Leaving Virginia: What The Trails Have Taught Me

some of my VA hiking maps
some of my VA hiking maps

It is bittersweet to say that I am now an alumni of Virginia Tech.  It is going to be quite the transition from college life to whatever lies ahead.  Whatever it is, I feel I am prepared for it. Part of what has prepared me for future obstacles is my time on the trails of Virginia.  I have learned many lessons that I am greatly attached to.  Therefore, it is going to be very hard for me to leave the Commonwealth of Virginia.  It has been a true pleasure and honor to live in southwest Virginia over the past four years.

Lessons from Virginia:

Patience, Appreciation, and Love

I must admit, growing up, I was not the avid recreationist I am today.  Throughout childhood, I spent far more time indoors and in front of a computer screen than I did outside.  I’d stay up late instant messaging, or spend all day inside on the weekends watching football, even if it was beautiful out.  While I loved going hiking and camping with my dad, brother, and cousins in the Catskills of NY, I enjoyed it on the ‘summer trip’ kind of basis.  It was not built into my lifestyle like it is today.

Don’t get me wrong, I still enjoy lazy football days to an extent, but too much time inside makes me restless.  It was not until college and my time in Virginia that I tried to seize any opportunity to be outdoors that I could.  Since doing so, I have noticed a change in myself.  I am more patient and less grumpy.  Spending too much time indoors would make me lazy and ornery, but getting outside has made me more relaxed, taught me to love people and and appreciate experiences more fully.  Spending time on the trails has made me more reflective and calm.  It has also helped in making me realize that I definitely want to work outside the rest of my life, not behind a computer at a desk.

Exploration of Place

It is my firm belief that trails take you to unique and profoundly special places.  Sometimes, finding a trailhead can take you to the strangest of places.  By spending a lot of time on the trails, I have been able to explore much of the state of Virginia.  Hiking, and driving from trailhead to trailhead, has allowed me to experience this state’s beauty, flora and fauna, history, people, cuisine and beverage, and political climate.  I like to think that by now I know the state pretty well, even though I still have more of it to meet.

Mt. Rogers, Virginia's highest point
Mt. Rogers, Virginia’s highest point

Hiking has taken me from Blacksburg, VA to the West Virginia Border, the state’s highest peak close to the North Carolina border, Shenandoah National Park, the Piedmont, and the state’s lowest point along Eastern Shore.  I am grateful for the experiences these places have given me.  I believe hiking is a great way to interact with a place, because you end up learning about things outside the path of the trail.  It is through hiking, that I will continue to experiences places in the future.

overnight with friends at False Cape State Park, Eastern Shore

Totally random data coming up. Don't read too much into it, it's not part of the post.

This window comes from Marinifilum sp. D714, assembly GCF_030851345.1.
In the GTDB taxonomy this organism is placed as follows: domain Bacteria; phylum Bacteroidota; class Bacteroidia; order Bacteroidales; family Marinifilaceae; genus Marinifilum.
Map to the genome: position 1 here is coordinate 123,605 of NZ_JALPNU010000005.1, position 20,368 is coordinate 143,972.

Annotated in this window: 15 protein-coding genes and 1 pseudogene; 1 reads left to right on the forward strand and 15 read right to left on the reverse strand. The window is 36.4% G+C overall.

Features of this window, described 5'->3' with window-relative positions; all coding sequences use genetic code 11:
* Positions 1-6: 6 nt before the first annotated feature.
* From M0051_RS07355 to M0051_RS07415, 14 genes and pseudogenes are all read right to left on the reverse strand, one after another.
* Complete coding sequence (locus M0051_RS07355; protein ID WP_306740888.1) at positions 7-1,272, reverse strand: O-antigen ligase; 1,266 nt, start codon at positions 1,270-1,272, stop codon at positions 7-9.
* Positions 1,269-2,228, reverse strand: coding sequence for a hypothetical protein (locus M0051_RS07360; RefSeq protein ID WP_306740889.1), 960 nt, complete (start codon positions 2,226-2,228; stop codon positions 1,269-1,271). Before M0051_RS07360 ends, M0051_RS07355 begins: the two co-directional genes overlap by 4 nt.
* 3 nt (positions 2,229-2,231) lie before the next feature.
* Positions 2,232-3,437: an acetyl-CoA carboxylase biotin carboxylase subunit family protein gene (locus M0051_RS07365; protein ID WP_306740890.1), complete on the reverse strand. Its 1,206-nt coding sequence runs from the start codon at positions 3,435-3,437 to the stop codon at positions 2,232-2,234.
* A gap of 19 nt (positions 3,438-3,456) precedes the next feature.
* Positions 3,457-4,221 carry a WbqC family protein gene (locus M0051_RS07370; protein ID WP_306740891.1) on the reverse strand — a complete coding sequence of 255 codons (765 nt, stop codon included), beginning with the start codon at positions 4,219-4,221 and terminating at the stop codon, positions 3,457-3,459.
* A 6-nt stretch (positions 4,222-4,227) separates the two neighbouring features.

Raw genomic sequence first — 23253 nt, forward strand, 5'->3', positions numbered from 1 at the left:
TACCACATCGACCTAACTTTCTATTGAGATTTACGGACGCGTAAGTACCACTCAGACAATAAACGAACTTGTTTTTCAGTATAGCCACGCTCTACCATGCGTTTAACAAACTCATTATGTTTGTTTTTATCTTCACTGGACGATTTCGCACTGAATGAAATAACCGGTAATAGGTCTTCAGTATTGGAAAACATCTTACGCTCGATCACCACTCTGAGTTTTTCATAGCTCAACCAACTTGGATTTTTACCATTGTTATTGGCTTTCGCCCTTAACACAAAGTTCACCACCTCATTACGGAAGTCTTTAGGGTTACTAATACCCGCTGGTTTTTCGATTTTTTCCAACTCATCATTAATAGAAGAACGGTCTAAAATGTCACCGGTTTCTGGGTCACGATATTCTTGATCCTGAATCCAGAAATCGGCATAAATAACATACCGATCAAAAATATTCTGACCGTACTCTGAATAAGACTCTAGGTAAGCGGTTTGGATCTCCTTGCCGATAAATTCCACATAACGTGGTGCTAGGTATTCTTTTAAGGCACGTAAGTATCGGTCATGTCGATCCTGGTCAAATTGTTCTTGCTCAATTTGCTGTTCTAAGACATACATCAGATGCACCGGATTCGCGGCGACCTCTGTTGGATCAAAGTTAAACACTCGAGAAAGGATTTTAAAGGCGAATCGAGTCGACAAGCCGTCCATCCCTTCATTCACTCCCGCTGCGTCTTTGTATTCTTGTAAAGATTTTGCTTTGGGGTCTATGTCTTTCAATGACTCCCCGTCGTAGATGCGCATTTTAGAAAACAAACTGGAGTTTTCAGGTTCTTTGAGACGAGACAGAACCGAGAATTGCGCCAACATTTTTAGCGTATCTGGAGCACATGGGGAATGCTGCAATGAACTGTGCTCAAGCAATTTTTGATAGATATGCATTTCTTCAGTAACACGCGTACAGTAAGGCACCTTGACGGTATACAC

overnight with friends at False Cape State Park, Eastern Shore


While I had hiked and had some gear before coming to Virginia, I would say that I truly honed my skills as a hiker/backpacker while in Virginia.  I am still always learning, but Virginia has truly been a tremendous place to learn the ins and outs of hiking/backpacking, planning, and trip leading.  I was able to learn these skills in a place of tremendous beauty, but of enough forgiveness for safety even amongst mistakes.

Having this knowledge was not always easy for me however.  After a while, it seemed like I became the expert amongst my peers, in which case they were always seeking advice, help, and guidance from me.  Unfortunately, I became jaded with this routine, and felt like everyone expected me to be their personal guide.  However, upon reflection of the first lesson I documented above, I appreciate everyone’s enthusiasm.  I thank people for appreciating my level of skill and entrusting me with advice.  I am glad that my love for hiking has inspired others around me, who might not otherwise have, to get involved in hiking and the outdoors.  I no longer see it as a burden, but as a compliment, and will continue to do so.  So thank you.


These are just a few things that have been running through my mind since graduation.  It is going to be really hard for me to leave Virginia.  It is a place of unrivaled beauty and plenty of gems, if you just go out and find them.  Virginia, its people, and its places have truly shaped who I am today, and who I think I will be for the foreseeable future.

I encourage you, no matter where you are, to give yourself fully to a place.  Step outside of your comfort zone and get lost in that place.  You will find things that you never expected, and learn things about yourself you never would have either.  I great way to do this is by hiking the trails of a place.  At some point for you, I hope this place can be Virginia.

I don’t think this blog is my most well written blog, or even begins to scratch the surface of how important Virginia is to me.  It was kind of stream-of-consciousness, but it was emotional.  The state’s motto is “Virginia is for lovers”…it’s safe to say that I am in love with Virginia, and will miss it deeply.

Thanks for a great four years.



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